Thursday, 25 February 2021
The hospitality industry in Belgium has drawn up its own plan to guarantee a safe reopening from 1 April, ahead of the Consultative Committee meeting on Friday.
With their “Safe Spring Plan,” cafés, bars and restaurants want to start working again by reopening step by step from 1 April to 1 July, with the government’s measures in mind.
“We can be an ally, a part of the solution, to make people persevere towards the reign of freedom,” Matthias De Caluwe, CEO of Horeca Vlaanderen, said in a press release. “A number of uniform measures should get us there.”
He stressed that a reopening of bars and restaurants is also a good thing for many other groups, including for students who could pick up a student job again.
“Additionally, going to a bar or restaurant is above all a great mental boost for many Belgians,” De Caluwe said. “The hospitality industry provides a vaccine against the grimness that is settling in society. Our 47,000 vaccination centres are eager to reopen.”
The sector is “not hoping for the impossible, but for the reasonable,” he stressed, adding that they can help the government to organise things so that people can enjoy the better weather “in a safe and controlled way, something many people long for.”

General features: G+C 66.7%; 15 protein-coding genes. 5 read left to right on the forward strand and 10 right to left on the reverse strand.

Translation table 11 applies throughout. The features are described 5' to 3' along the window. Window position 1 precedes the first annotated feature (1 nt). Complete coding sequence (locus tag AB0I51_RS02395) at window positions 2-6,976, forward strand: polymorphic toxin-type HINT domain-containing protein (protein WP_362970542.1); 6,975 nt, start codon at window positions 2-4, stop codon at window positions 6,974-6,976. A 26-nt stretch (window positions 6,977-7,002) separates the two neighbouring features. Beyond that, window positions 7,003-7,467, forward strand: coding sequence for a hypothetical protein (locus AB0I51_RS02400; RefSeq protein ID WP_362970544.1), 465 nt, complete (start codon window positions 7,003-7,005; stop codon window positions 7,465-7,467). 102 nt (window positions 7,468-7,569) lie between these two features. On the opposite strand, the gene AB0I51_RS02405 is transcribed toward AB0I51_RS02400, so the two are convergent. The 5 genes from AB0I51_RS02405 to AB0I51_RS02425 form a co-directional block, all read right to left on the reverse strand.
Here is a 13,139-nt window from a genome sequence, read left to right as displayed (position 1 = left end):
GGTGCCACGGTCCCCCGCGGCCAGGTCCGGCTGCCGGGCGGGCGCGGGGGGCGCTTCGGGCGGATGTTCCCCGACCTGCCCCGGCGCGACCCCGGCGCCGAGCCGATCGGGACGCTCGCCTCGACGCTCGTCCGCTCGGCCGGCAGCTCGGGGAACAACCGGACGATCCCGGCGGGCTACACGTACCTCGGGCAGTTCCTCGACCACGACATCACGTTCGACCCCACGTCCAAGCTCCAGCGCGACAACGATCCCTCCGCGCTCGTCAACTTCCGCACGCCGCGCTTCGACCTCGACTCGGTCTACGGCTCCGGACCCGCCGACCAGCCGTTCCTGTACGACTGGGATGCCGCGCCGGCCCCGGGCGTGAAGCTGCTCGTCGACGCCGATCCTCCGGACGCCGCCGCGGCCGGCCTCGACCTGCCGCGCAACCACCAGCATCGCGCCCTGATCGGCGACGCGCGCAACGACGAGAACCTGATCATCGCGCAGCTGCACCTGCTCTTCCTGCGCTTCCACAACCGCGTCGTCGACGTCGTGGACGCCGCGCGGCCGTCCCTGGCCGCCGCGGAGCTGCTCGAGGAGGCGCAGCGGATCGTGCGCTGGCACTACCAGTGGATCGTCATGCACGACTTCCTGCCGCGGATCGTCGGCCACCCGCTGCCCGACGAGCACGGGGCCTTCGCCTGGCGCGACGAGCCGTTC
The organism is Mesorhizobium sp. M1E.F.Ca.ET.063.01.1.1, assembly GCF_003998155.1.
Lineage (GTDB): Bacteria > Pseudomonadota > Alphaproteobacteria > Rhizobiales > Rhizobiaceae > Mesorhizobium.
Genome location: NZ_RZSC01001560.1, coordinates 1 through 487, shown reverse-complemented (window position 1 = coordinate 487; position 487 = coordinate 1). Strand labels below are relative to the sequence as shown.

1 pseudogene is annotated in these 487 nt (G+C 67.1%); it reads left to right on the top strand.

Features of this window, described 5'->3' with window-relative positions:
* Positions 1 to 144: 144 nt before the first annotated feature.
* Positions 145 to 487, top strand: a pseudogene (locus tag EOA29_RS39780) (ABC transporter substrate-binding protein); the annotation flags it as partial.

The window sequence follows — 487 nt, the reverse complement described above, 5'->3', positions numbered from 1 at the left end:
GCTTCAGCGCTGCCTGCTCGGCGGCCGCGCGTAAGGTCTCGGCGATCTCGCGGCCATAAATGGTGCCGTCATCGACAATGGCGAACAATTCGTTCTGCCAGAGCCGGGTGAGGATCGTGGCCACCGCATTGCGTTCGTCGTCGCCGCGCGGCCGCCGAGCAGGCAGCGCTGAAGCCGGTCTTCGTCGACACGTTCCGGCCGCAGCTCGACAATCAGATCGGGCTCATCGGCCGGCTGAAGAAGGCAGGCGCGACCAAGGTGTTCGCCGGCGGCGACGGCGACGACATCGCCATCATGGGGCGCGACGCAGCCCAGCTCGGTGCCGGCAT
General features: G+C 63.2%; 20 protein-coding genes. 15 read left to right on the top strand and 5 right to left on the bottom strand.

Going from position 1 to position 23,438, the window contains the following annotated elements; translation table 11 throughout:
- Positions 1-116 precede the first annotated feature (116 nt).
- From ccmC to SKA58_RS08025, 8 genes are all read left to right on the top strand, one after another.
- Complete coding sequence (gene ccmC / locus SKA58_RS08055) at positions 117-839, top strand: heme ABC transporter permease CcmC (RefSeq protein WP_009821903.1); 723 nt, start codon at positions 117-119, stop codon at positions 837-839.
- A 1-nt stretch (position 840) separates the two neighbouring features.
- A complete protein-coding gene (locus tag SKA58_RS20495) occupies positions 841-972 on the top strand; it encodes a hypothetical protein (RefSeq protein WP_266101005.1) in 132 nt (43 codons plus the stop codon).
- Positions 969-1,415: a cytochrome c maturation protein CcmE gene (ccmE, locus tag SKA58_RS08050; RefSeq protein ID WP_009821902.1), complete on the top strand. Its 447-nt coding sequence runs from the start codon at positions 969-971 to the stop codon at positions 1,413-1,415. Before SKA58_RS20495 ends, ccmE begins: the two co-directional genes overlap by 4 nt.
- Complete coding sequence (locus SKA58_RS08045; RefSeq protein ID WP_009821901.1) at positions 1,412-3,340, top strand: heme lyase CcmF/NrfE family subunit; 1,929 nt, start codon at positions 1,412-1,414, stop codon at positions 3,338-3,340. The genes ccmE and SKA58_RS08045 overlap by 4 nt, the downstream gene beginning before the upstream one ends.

This can be done by implementing just a few measures, according to De Caluwe.
Waiters will have to wear FFP2 face masks, as they will come into contact with people who are not wearing masks while sitting at a table and drinking or eating.
“We are also thinking of a closing time half an hour before the curfew. Also, a CO2 meter in the shop, which measures whether everything is well ventilated or not,” he said. “And, you cannot sit at a table with more people than you would be allowed to sit with elsewhere.”
According to the sector, these are a number of logical things that can evolve along with the decisions of the Consultative Committee.
“That is verifiable in practice, and therefore a win-win for everyone,” De Caluwe added. “Strict, uniform measures, but better this way than remaining closed.”
Additionally, the sector is again looking to the authorities for support, as its loss of turnover in 2021 has already reached €2.2 billion, according to first estimates.
“You cannot stay closed for this long and then do the same as before,” said De Caluwe.
The Brussels Times